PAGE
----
The third placed country will also earn the right to face South American Olympic qualifying runner-up Colombia in a playoff for one additional spot at the Games in Brazil.

"The Olympic Qualifying Championship provides an ideal stage for CONCACAF nations to demonstrate the bright future the Confederation holds on the field," Jeffrey Webb, President of CONCACAF, said.

"We look forward to some great soccer as the competing nations strive to match our historic Olympic performances three years ago in England, from Honduras and, of course, Mexico 2012 Olympic champion."

The tournament will divide the teams, which comprise hosts the US, Canada, Mexico, three nations from the Central American region and two from the Caribbean - to be decided in the coming months, into two groups of four, with the top two finishers in each group after round-robin play advancing to the semi-finals.

"We are looking forward to hosting the Olympic Qualifying Championship and showcasing the quality of soccer in the region," said US Soccer President Sunil Gulati.

"The Olympics hold a special place in the hearts of all Americans and this is a great opportunity to see these young athletes from across North, Central America and the Caribbean compete for the opportunity to reach their goal of playing in the Olympic Games."

Details of host venues, ticketing information and the competition schedule will be announced following the qualifying tournaments in Central America and the Caribbean.


The Trinidad and Tobago Olympic Committee(TTOC) vision is for two Trinidad and Tobago team sports to qualifying for the Olympic Games by the year 2024.

To date no Trinidad and Tobago national team has ever qualified for a Summer Olympic Games.

The TTOC intends to convince  national sport organizations (NSOs) responsible for team sports to include Olympic qualification as a critical aspect of their (NSOs) long term strategic and development  plan.

A sport on the TTOC's Olympic qualification radar is football.

The TTOC believes that a serious effort by the Trinidad and Tobago Football Association(TTFA)  to qualify a national football team for the Olympic Games  can only benefit  T&T football .

In respect of the Rio 2016 Olympic Games three national team sports in contention for possible Olympic qualification are football, hockey and rugby 7s.

Photo caption: TTOC President Brian Lewis and Hazel Mootoo, Human Resource Manager Deloitte Touche  (T&T) at a recent #10golds24 cheque presentation

We as Trinbagonians don’t understand and appreciate the power of Carnival, and sport. Our Carnival history, traditions and heritage make Trinidad and Tobago Carnival unique and authentic.

The longtime brass melody that Machel Montano used in his runaway smash hit Like Ah Boss marries the old and the new in an infectious Carnival 2015 soca smash hit.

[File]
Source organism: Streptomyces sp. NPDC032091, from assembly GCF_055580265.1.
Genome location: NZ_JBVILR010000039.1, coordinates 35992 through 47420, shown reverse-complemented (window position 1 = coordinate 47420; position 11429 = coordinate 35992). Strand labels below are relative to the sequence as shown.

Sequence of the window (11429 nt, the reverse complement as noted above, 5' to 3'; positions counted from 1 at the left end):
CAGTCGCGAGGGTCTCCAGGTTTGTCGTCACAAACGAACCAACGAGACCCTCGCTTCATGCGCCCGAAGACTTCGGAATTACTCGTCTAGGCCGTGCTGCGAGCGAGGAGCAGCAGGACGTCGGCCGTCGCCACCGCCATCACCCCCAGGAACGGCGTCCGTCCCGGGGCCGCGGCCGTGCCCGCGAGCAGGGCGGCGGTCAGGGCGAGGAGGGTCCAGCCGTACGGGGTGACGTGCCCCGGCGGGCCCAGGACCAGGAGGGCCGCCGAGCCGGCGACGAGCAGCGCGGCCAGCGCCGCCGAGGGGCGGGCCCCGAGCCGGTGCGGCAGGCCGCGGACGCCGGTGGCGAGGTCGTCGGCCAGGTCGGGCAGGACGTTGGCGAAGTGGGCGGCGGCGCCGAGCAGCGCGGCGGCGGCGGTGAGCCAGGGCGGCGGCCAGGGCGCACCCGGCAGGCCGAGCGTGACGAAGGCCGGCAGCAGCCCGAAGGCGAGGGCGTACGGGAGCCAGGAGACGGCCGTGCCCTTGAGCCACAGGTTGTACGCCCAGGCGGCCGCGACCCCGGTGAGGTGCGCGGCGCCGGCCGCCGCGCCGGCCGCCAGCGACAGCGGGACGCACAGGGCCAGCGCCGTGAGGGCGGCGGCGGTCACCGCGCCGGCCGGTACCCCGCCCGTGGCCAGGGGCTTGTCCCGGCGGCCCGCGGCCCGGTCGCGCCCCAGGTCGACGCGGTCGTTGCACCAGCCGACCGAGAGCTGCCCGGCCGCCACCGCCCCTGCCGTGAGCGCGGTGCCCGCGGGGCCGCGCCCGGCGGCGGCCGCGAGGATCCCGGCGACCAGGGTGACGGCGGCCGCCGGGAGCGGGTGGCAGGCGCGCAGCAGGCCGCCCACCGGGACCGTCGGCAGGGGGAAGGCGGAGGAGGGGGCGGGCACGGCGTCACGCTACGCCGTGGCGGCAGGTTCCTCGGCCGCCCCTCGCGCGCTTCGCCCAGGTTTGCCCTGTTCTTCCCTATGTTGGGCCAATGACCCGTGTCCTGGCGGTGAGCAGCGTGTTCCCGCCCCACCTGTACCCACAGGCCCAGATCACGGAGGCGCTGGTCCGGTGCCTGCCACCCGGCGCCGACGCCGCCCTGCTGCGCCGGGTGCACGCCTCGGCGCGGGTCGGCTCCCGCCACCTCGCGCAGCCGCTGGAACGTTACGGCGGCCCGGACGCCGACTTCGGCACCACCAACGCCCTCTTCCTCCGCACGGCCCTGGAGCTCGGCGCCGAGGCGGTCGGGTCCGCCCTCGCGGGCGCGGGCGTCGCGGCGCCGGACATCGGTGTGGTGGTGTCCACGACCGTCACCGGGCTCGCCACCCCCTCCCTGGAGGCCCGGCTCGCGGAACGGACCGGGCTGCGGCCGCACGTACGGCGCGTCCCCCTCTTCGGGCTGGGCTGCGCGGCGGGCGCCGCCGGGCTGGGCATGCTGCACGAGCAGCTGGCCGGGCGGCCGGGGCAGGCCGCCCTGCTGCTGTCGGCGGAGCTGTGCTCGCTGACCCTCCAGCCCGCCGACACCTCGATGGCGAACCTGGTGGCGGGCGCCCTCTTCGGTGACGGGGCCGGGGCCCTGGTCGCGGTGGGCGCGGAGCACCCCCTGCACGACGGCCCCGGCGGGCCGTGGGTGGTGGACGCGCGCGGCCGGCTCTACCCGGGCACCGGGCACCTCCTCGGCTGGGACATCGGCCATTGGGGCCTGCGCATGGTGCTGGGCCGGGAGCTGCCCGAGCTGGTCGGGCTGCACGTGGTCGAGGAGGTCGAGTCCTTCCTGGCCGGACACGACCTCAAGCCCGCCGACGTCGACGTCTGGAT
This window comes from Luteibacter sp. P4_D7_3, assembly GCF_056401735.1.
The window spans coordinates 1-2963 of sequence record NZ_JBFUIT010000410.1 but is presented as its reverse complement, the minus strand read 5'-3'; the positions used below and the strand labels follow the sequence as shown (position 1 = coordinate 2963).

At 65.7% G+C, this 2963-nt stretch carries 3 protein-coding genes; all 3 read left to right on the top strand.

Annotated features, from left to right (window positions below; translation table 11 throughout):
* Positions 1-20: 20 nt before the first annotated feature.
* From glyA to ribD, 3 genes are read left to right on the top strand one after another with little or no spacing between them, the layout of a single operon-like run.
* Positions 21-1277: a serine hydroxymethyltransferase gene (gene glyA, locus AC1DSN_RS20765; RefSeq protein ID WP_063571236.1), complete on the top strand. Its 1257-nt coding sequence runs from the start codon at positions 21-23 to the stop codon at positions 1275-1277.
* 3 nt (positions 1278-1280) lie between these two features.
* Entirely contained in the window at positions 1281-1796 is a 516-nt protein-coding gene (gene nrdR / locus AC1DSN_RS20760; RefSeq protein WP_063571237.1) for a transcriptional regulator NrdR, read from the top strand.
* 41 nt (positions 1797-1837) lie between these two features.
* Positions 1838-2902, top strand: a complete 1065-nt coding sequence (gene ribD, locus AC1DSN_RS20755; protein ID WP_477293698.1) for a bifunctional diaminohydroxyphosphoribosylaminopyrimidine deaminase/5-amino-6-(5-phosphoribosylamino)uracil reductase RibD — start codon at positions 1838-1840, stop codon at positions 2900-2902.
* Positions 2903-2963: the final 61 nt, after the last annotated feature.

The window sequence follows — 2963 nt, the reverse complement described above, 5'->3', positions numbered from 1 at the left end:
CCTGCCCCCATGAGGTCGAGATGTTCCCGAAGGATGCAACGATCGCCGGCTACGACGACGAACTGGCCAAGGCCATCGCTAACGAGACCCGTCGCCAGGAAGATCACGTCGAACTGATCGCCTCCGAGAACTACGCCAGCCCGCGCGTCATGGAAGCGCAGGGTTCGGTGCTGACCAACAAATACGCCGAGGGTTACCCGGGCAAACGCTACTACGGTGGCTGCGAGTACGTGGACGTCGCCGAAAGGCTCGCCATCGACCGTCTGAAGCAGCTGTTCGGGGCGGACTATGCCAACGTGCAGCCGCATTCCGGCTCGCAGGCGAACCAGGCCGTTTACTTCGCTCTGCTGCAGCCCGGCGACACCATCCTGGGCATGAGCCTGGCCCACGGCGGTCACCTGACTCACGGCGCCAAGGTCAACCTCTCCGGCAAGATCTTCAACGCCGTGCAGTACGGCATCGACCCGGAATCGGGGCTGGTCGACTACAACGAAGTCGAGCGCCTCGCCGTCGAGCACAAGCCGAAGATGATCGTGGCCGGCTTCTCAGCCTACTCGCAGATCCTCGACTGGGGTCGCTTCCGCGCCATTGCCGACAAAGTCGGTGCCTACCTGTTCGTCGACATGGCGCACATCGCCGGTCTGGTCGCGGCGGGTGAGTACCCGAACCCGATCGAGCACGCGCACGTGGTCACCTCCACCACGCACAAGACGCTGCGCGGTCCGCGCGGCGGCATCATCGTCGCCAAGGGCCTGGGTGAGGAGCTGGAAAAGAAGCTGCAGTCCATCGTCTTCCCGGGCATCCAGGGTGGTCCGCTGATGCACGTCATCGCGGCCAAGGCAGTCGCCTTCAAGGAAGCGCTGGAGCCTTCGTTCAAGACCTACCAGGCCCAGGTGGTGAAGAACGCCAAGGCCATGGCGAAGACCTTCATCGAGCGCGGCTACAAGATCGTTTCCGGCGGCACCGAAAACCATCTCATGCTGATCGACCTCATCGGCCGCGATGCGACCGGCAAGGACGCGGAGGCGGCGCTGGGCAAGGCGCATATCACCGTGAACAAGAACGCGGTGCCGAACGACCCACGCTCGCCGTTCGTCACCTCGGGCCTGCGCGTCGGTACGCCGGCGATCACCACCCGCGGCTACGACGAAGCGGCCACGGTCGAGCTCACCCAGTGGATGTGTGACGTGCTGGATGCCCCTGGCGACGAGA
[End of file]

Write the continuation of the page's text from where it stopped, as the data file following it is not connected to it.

It is a powerful example of the positive results that can occur with the marriage between the traditional and contemporary. The old need not be discarded and can be relevant to contemporary Trinidad and Tobago society.

Trinidad and Tobago Carnival as I understood it growing up in Belmont—or Freetown—for those with a historical reference point has deep historical and cultural significance.

Prior to emancipation slaves were forbidden from participating in carnival celebrations. When slavery came to an end, the liberated slaves took their mas to the streets to celebrate their freedom. Carnival was used to make subtle and not so subtle statements. So there was an element of cultural and artistic tension between the bourgeoisie—the word now used in the contemporary Trinidad and Tobago is stoosh—and the grassroots.

Carnival is in danger of becoming a means to an end and the divide grows between the traditional and pretty mas, the cultural entrepreneurs and the profit seekers.

The challenge we face is embracing the tension between tradition and contemporary. In the sport space the country is facing the very same issues and challenges.

That we don’t seem to be able to harness the diverse energies is part of our learning and evolution as a people, nation and society.

People get defensive and take things personal when you ask the questions that need to be asked.

One such question is why must our elite athletes leave home during Carnival so as not to negatively impact their training programme?

Today I will walk around Port-of-Spain and take in the celebrations. Last year I was out of the country at the Michael Johnson Performance Centre to finalise aspects of their high performance partnership with the Trinidad and Tobago Olympic Committee. It was my intention this year to make up and play mas.

But that was before the 10 Olympic or more Olympic gold medals by 2024 #10golds24 campaign got going in earnest.

The opportunity to promote #10golds24 during carnival is one that I will embrace. Trinidad and Tobago is a world class centre for Carnival. #10golds24 mission is for Trinidad and Tobago to become a world class centre for Olympic sports.

Like Carnival and the respective Carnival monarch winners. The athletes may be on the front line but achieving Olympic success is very much a team effort.

Each athlete or team is supported by a multi-disciplinary team.